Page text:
► Rapid EV expansion set to start in 2023
► Plans include an entry-level EV and pick-ups
► Kia’s wider electrification plans outlined
Kia’s electrification strategy seems to be getting more aggressive with each passing month. At the beginning of 2021, the Korean brand announced it would launch seven new electric vehicles by 2027 – but the company has since revised that statement, claiming it will now expand its range of EVs to 14 models within the same time period.
To hit that target, Kia says it’ll launch at least two new electric vehicles every year between 2023 and 2027. We haven’t yet received a complete breakdown of each new model, but Kia has offered some rough guidelines. There’ll be 11 new electric cars, two new electric pick-up trucks (one of which will be aimed at emerging markets) and an entry-level EV.
This assault on the electric market will start with the EV9 large SUV (pictured above), which will occupy the top spot in the brand’s pecking order when it goes on sale next year. Kia says the SUV will measure five metres long and have a maximum range of around 330 miles, while the fastest variant will be able to sprint from 0–62mph in five seconds.
Sounds like Kia’s spoiling for a fight
Oh yes – the gloves are off now. Much like a Bond villain (or, indeed, a certain Russian dictator) Kia’s plans appear to be spiralling towards world domination. By the time 2030 rolls around, the company aims to be selling 1.2 million electric vehicles globally every year. That figure is also a 36 percent increase over the firm’s sales estimates from last year.
Europe will be a key driver for Kia’s EV sales. From 2025, the firm will also start producing small and mid-sized EVs in the region, as they’re the type of vehicles that appeal the most to buyers there. A similar attitude will be adopted for the United States, with Kia planning to build its mid-sized electric SUVs and pick-ups there from 2024.
Strangely, given the emphasis on its EVs, Kia will also increase sales of its electrically assisted combustion-engined vehicles. The idea is that the success of its electric technology will benefit the profile of its hybrid vehicles and push more drivers towards its showrooms.
Overall, Kia says it’ll increase its total annual sales to four million units per year by 2030. To put that into perspective, Toyota (which is a much larger company than Kia), is targeting an annual sales volume of 5.5 million units with the same timeframe – meaning Kia will soon be nipping at the heels of one of the biggest in the business.
What can we look forward to, then?
Quite a lot. Last year, Kia released a teaser image (below) showing seven new electric vehicles – amongst them was a Picanto-sized city car, a Ceed-sized hatchback, a smattering of SUVs and what looks to be a new performance coupe. However, the only model from these that we’ve received confirmation on so far is the EV9 SUV.
The new EVs destined for the C- and D-segments will be based on the Hyundai Group’s E-GMP underpinnings, which is currently found under the likes of the Kia EV6 and the Hyundai Ioniq 5. That means Kia’s larger next-generation electric vehicles will also come with the same 800-volt electrical system as those cars, promising ultra-fast charging.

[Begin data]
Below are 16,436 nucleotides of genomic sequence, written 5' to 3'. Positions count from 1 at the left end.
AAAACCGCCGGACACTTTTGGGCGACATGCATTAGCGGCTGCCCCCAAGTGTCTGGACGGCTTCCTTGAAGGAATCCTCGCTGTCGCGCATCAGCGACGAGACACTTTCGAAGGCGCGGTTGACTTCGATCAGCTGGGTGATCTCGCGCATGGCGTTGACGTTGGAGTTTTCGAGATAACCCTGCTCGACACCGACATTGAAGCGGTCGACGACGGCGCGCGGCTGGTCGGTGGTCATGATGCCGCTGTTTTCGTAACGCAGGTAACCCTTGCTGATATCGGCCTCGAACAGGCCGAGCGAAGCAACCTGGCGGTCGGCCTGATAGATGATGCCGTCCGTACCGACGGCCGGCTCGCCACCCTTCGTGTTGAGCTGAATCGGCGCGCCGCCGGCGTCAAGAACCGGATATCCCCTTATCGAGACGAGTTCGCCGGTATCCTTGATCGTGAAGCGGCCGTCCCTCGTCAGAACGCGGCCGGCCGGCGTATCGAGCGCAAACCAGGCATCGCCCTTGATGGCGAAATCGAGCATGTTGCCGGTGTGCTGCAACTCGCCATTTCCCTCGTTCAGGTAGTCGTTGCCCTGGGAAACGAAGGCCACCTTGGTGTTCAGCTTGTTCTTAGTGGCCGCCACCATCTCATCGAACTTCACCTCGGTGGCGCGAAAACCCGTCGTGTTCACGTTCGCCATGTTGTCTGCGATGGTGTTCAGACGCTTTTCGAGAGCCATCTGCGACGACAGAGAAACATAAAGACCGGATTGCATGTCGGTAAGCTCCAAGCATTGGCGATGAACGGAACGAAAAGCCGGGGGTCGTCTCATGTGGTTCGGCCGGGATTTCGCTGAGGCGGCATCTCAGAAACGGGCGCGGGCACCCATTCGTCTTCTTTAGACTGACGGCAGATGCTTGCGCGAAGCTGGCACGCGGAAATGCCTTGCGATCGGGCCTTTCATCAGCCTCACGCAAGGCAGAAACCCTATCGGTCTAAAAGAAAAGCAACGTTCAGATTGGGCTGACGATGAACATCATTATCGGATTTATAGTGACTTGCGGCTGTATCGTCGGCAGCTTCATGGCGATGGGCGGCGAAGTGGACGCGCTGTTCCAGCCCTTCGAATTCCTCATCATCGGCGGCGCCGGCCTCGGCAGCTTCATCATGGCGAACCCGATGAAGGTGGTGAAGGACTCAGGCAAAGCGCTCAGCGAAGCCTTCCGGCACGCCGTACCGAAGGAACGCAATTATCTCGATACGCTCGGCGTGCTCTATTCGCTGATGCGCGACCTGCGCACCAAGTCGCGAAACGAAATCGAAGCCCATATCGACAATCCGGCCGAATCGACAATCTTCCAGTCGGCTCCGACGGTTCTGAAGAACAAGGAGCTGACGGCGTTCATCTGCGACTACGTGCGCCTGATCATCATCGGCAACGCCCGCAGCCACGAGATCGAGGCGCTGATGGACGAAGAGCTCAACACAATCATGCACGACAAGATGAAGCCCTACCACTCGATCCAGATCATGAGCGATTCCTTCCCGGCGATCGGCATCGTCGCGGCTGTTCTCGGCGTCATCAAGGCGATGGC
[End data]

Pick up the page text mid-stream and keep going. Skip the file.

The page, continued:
These underpinnings likely won’t be used in Kia’s smaller next-generation EVs, though, as the technology is too expensive and would price the models out of their own market. Kia’s European product planning chief, Martinez Masip, recently told us: ‘What we cannot do with this [E-GMP] platform is very small cars, A or B segment vehicles.’
Instead, the company’s smaller cars will be propped up by 400-volt electric systems that are similar in design to those found in the current-day e-Niro. The Niro’s electric architecture musters 356 volts, which should produce quick enough charging times considering these small EVs will mainly be confined to town and city driving.
The final part of Kia’s master plan is to become the world-leading manufacturer of PBVs by 2030. It’ll launch its first PBV in 2025 and expand on the marketplace with a range of specialised models built on a new, dedicated skateboard platform in the years that follow.
Read more about the E-GMP platform here
Hang fire. What on earth are PBVs?
Purpose Built Vehicles, apparently. They’re designed to suit the needs of very specific tasks, such as warehouse logistics, cargo hauling or personal transport. Kia’s first foray into the segment will be a specialised taxi aimed at the ride-hailing segment, called the Niro Plus. It’ll be based on the Niro and hit the market in three years time.
Kia’s new skateboard platform is where things get interesting, though. Basically, it’s a flat, flexible chassis, onto which different bodies can be bolted to suit a variety of tasks. Some of the ideas currently being kicked around by the brand include delivery vehicles, mobile offices and people-movers to replace traditional buses. Oh yes, and they’ll all drive autonomously.
Best electric cars on sale in the UK in 2022
This autonomous capability will also trickle down into Kia’s passenger cars. The EV9, for example, will be offered with a range of next-generation driver assistance functions when it hits the market in 2023 – and Kia plans to continually improve the technology over the next decade with over-the-air updates.
The tech has been given the overarching title of ‘AutoMode,’ and it’ll include a function called ‘Highway Driving Pilot’ which would allow Kia’s next-generation EVs to assume complete control of their acceleration, steering and brakes on certain motorway stretches without driver intervention. The future is most definitely here.
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